Kruskal’s Minimum Spanning Tree Algorithm

Kruskal’s Minimum Spanning Tree Algorithm

The Kruskal’s Minimum Spanning Tree Algorithm is an algorithm which is used to construct a Minimum Spanning Tree for a connected weighted graph. Kruskal’s algorithm to find the minimum cost spanning tree uses the greedy approach. This algorithm works on principle of finding the subset of the edges from the given graph and covering each and every vertex in a graph such that tree is formed and sum of weights of these edges minimum possible.

In this greedy algorithm, a Greedy Choice is made by putting the smallest weight edge until all vertex are covered and does not violate MST properties.

Example of Kruskal’s Algorithm

Greedy algorithm approach is used to find the minimum cost spanning tree. Using this appraoch, Greedy Choice is made by putting the smallest weight edge.

Below is the example of Kruskal’s Algorithm with input- output constraint and the solution for the example.

Input and Output of the Example

Given the undirected, connected and weighted graph G, and the task is used to find the minimum cost spanning tree.

Kruskal's algorithm image Input

Solution:

Kruskal's algorithm image solution

Steps for finding MST using Kruskal’s Algorithm

Step 1: Remove all loops and Parallel Edges with larger weights.

Step 2: Sort all the edges in non-decreasing order of their weights.

Step 3: Add the edge which has the least weightage. Check if minimum spanning tree property follows then include this edge.

Step 4: Repeat Step 2 until all vertices are covered.

Solution of the Problem Example

  1. Given the undirected, connected and weighted graph G.
    Kruskal's algorithm image 1

  2. Remove all loops and Parallel Edges with larger weights.
    Kruskal's algorithm image 2

  3. After sorting edge of G in order of increasing weight.

    Weight Edge
    1 A <–> C
    2 S <–> A
    4 S <–> C
    6 B <–> C
    7 A <–> B
    11 S <–> B
  4. Picking all edges from sorted list of edges and Addition of the edge which has the smallest weight.

  • The least weight is 1 and pick the edge A <–> C, since the MST property is follow add it to the solution. Kruskal's algorithm image 3
  • Next smallest weight is 2, pick the edge S <–> A, since the MST property is follow add it to the solution. Kruskal's algorithm image 4
  • Next smallest weight is 4, pick the edge S <–> C, here the MST property is not follow and cycle is formed. No update to the solution.
  • Next smallest weight is 6, pick the edge B <–> C, since the MST property is follow add it to the solution. Kruskal's algorithm image 5
  • Next smallest weight is 7, pick the edge A <–> B, here the MST property is not follow and cycle is formed. No update to the solution.
  • Next smallest weight is 11, pick the edge S <–> B, here the MST property is not follow and cycle is formed. No update to the solution.
  1. Minimum Cost Spanning Tree is :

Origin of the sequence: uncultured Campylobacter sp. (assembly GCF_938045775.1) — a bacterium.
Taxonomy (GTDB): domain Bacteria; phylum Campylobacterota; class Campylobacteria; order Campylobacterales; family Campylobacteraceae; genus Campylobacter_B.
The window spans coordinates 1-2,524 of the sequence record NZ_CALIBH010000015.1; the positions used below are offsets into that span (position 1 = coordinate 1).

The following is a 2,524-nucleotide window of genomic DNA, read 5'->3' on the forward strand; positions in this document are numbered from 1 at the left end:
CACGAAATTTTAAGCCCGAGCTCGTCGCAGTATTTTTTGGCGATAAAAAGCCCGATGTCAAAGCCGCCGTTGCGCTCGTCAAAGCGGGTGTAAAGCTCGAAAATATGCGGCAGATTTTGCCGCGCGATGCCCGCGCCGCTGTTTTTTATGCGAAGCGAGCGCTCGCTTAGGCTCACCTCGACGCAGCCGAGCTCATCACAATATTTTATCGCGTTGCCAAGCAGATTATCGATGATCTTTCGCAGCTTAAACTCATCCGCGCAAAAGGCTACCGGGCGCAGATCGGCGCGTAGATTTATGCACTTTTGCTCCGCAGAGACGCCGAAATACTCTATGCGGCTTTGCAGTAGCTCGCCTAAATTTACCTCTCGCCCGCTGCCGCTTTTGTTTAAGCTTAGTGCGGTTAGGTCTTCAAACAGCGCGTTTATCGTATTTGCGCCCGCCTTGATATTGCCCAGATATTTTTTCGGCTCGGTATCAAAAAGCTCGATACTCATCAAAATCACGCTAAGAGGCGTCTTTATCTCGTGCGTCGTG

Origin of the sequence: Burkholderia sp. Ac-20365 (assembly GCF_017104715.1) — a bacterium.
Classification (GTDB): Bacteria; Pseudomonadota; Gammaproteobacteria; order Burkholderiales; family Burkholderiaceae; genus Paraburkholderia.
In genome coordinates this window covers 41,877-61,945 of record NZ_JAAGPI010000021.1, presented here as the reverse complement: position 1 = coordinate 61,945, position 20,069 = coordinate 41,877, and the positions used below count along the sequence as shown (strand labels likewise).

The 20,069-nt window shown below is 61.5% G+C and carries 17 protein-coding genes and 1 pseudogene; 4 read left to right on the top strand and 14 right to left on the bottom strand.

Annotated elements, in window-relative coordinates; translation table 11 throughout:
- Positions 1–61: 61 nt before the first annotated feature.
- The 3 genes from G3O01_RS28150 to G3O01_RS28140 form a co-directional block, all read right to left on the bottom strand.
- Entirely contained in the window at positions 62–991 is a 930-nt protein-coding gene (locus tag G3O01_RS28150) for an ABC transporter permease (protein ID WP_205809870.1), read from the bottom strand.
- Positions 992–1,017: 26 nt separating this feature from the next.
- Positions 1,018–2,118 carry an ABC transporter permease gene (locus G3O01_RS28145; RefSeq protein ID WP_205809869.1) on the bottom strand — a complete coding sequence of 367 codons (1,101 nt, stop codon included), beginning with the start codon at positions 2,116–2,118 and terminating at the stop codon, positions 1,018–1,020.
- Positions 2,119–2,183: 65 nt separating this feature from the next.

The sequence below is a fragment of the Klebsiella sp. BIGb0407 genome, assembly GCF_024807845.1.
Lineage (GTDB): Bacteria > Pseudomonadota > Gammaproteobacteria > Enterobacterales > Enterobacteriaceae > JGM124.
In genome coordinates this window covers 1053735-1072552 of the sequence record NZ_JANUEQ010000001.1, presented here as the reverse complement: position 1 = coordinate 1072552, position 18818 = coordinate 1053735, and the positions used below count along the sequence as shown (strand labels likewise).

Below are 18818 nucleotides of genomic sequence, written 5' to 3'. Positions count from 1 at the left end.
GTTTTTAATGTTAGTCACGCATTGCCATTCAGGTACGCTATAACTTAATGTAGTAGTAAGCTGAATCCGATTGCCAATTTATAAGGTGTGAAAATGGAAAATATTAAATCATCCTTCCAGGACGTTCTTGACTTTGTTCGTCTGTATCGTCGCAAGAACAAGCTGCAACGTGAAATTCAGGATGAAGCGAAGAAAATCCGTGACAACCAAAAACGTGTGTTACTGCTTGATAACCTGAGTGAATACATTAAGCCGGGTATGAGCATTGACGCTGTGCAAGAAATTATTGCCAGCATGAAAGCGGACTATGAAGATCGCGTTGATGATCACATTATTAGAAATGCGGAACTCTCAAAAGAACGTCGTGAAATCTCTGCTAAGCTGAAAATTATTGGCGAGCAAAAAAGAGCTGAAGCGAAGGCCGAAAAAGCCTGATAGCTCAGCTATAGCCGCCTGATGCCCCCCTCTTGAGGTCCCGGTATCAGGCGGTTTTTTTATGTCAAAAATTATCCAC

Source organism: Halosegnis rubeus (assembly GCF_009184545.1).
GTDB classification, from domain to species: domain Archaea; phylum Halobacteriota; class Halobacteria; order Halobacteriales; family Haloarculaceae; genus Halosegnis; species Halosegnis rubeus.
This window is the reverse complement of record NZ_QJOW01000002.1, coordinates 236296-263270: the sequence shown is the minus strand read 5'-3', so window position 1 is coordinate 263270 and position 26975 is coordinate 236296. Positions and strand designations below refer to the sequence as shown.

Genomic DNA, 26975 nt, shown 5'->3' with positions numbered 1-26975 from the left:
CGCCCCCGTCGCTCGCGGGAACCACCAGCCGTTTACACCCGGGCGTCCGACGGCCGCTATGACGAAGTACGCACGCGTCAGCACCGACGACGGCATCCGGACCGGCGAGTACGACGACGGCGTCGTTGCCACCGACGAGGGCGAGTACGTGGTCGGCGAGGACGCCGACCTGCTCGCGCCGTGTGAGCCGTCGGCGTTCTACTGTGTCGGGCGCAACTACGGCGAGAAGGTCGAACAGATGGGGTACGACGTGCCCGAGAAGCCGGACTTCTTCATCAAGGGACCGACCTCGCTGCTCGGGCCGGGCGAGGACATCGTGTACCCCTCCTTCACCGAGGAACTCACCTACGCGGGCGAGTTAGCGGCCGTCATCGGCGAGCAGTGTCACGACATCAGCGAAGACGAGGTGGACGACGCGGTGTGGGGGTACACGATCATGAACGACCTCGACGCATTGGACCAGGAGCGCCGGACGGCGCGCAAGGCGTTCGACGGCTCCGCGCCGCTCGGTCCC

Kruskal's algorithm image solution

Pseudocode for Kruskal’s algorithm

Here’s pseudocode to find the minimum cost spanning tree in a graph using kruskal’s algorithm (greedy algorithm approach).

Kruskal_algorithm(Graph)

    ANS <- ∅

    for each Vertex v ∈ Graph.Vertex 
        do 
        Make_SET(v)  

    for each Edge (u, v) in Graph.Edge for increasing order of weight(u, v)
        do
        if Find_in_SET(u) ≠ Find_in_SET(v)
            do
            ANS := ANS ∪ {(u, v)}
            UNION(Find_in_SET(u), Find_in_SET(v))

    return ANS

Implementation of Kruskal’s Algorithm in Python

# Kruskal's algorithm in Python

# Function to print the soluton
def print_sol():
    global Solution
    for vertex_1, vertex_2, weight in Solution:
        print("(%d , %d) -> %d" % (vertex_1, vertex_2, weight))

# function to add vertex pair with weight
def add_edge(vertex_1, vertex_2, weight):
    global Graph
    Graph.append([vertex_1, vertex_2, weight])

# Search function
def search_for( res_set1, i):
    if res_set1[i] == i:
        return i
    return search_for(res_set1, res_set1[i])

# Function to do union of two sets
def union_set( res_set1, res_set2, Set_1, Set_2):

    x = search_for(res_set1, Set_1)
    y = search_for(res_set1, Set_2)

    # smaller rank tree under root of  
    # high rank tree
    if res_set2[x] > res_set2[y]:
        res_set1[y] = x

    elif res_set2[x] < res_set2[y]:
        res_set1[x] = y

    else:
        res_set1[y] = x
        res_set2[x] += 1

# Function to illustrate the Kruskal algorithm
def Kruskal_algorithm():

    global Solution, Graph

    # Variable INX used for sorted edges 
    # Variable NXT used for Soltion
    INX, NXT = 0, 0

    #Sort Graph in non-decreasing order of weight
    Graph = sorted(Graph, key=lambda item: item[2])

    res_set1 = []
    res_set2 = []

    for node in range(V):
        res_set1.append(node)
        res_set2.append(0)

    while V - 1 > NXT:

        vertex_1, vertex_2, weight = Graph[INX]
        INX = INX + 1

        Set_1 = search_for(res_set1, vertex_1)
        Set_2 = search_for(res_set1, vertex_2)

        if Set_1 != Set_2:

            union_set(res_set1, res_set2, Set_1, Set_2)
            Solution.append([vertex_1, vertex_2, weight])
            NXT = NXT + 1

# Driver Program

# Number of vertices
V = 4

# To store the Graph
Graph = []

# Adding the weight with vetices
add_edge(0, 1, 2)
add_edge(0, 2, 4)
add_edge(0, 3, 11)
add_edge(1, 0, 2)
add_edge(1, 2, 1)
add_edge(1, 3, 7)
add_edge(1, 2, 6)
add_edge(2, 0, 4)
add_edge(2, 1, 1)
add_edge(2, 1, 6)
add_edge(2, 3, 6)
add_edge(3, 0, 11)
add_edge(3, 1, 7)
add_edge(3, 2, 6)
add_edge(3, 3, 1)

# To store the resultant MST
Solution = []

# Function calling
Kruskal_algorithm()

# Printing the Solution
print_sol()
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